Lest the reader think that this is going to be a gross orgy of eating with way too much for for an ordinary human being to eat at one sitting, it isn’t. There were seven of us for dinner and each got one taste of tartare, not seven. Tartare is also very big right now and if you ever had any doubts about eating ‘raw’ beef then trying one of these would settle them once and for all. Three people out of seven had never tried tartare before and all were converts after trying chef Kim’s version. Dashi is the stock base for ramen and yuzu is a type of Japanese or Korean citrus so I am presuming chef Kim made his own special dashi which served to not only add flavour, but mildly cure the meat in the process.
3. Escolar Sashimi with Cilantro Foam
Escolar is a large member of the tuna or mackerel family, usually found in deep water and while popular in Japan, is seldom seen in North American restaurants. It is eaten only in small quantities because it can have negative effects on the gastric system for some people. Luckily I’m not one of those. This sashimi might have been the best I have ever tasted.
4. Smoked Uni with Trout Roe
Uni is the Japanese word for sea urchin or more accurately, a sea urchin’s parts. It’s currently very popular, but I’m not sure why. While some call it the foie gras of the sea, I beg to differ. However, I did eat this while others at the table took a pass.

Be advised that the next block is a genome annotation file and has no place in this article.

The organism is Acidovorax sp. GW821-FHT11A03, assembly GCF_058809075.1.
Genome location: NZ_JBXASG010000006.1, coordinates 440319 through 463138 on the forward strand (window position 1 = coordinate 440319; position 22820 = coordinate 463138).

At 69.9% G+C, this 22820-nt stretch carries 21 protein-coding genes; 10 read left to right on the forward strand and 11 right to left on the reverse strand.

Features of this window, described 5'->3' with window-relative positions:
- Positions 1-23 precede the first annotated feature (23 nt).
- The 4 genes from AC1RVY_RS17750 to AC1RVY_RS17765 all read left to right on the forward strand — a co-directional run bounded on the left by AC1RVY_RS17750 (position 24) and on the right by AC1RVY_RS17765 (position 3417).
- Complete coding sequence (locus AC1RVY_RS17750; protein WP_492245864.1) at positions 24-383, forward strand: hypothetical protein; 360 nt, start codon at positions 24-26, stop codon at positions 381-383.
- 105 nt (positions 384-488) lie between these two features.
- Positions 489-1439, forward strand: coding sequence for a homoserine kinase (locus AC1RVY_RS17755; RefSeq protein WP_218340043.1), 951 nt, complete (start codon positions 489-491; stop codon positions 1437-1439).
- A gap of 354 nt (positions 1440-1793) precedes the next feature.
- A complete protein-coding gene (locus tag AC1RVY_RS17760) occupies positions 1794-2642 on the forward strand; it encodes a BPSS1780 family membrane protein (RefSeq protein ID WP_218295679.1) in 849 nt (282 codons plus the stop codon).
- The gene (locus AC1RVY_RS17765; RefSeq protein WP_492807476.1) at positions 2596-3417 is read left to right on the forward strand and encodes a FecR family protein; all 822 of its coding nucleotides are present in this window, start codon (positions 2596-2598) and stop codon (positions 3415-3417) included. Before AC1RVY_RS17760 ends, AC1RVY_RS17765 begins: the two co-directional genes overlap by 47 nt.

5. Traditional Sashimi
For course five chef Kim returned to a more traditional type of sashimi which was consumed with relish by all concerned.
6. Romaine Salad
About to switch directions a bit we were each presented with this brilliant looking romaine salad to cleanse our palates.
7. Pork Belly Salad
This was simply spectacular tasting. The combination of smoked pork belly, mushrooms and arugula was made to go together. Toss with a shallot vinaigrette and top with a soft boiled quail egg and you’ve got a salad made in heaven. Worth going to 5 Fusion just to try this and it’s only $11.00.
8. Foie Gras with Quince Jelly
While I disagreed that uni was the foie gras of the sea, I cannot argue that there is any better flavour on earth than real foie gras. I know it’s politically incorrect, but I love foie gras and this generous portion, presented beautifully was as good as it gets.
9. Waygu Beef
Sorry this pics a bit out of focus, but my head was still reeling from the sensational foie gras. Prepared properly, i.e. almost raw, waygu beef literally melts in your mouth as did these two bits.
10. Seared Scallops with Pomegranate Foam
While the previous three dishes were heavy on the umami, these seared scallops took us back one last time to the seafood theme that featured in most of chef Kim’s offerings. Yes, it tasted as good as it looks.
By now we were all quite full, but by no means stuffed to the point of over indulgence like one often gets at a Thanksgiving or Christmas dinner. There was still room for dessert and we were presented with quite an array including my all time favourite – creme brulee. And in three flavours at that.
Or we could try this lovely looking version of sticky toffee pudding.
Or how about cardamon coconut panna cotta?
I hear a lot of complaints from travel writers about over ambitious daily itineraries that include far too many stops at places to eat. Trust me, not a soul at our table was anything but thankful to chef Joe Kim for preparing this beautiful meal just for us. I hope this review will encourage others to forsake the gastropub for at least other one meal in Bend and head to 5 Fusion.